ABSTRACT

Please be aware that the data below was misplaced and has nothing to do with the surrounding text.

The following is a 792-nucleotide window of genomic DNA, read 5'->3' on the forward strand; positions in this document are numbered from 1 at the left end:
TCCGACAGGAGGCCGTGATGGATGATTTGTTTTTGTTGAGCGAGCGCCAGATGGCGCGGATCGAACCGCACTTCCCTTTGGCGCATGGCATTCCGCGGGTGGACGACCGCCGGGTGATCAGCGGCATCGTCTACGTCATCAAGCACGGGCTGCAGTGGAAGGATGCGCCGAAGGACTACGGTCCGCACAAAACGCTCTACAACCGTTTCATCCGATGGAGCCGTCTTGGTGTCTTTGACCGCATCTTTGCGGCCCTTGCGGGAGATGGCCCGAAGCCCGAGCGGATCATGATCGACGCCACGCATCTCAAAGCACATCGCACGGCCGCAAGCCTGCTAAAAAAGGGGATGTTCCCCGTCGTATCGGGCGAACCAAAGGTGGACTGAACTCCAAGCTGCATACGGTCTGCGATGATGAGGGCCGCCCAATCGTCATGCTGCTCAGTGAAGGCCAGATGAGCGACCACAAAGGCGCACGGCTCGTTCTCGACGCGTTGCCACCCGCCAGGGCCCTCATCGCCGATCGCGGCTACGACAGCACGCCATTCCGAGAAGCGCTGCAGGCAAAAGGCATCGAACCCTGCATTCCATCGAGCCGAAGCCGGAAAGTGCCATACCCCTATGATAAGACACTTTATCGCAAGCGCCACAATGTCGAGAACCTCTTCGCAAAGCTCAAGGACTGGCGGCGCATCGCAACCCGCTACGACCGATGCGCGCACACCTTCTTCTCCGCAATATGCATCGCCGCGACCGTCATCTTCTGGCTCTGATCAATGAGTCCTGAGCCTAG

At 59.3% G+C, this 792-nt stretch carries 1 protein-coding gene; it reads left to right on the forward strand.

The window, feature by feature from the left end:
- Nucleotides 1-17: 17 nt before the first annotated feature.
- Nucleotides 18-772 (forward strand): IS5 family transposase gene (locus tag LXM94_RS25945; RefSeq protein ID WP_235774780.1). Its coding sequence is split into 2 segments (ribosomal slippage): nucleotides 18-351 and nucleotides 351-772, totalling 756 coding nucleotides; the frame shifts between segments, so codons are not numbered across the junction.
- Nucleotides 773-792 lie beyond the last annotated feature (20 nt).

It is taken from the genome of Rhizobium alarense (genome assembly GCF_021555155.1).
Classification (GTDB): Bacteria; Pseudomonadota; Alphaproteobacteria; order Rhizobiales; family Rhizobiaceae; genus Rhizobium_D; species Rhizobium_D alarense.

This chapter locates the research presented in the book in its historical context, and describes some of the evidence available on how education was delivered in classrooms in black schools under apartheid. When looking at accounts of teaching and learning at the time, classrooms are often characterized as bound by very authoritarian relations between teachers and students, and rote learning devoid of meaningful participation and critical engagement on the part of learners. Fundamental pedagogics (FP) was a particular philosophy and 'science' of education, prevalent in teacher education under apartheid in the former Afrikaans and black universities and their associated colleges. Many of the progressive interventions targeted white schools and the very small number of private schools only. One of the more well-known progressivist alternatives for black schooling was the Primary Education Upgrading Programme (PEUP), operating in the 'bantustan' of Bophutatswana.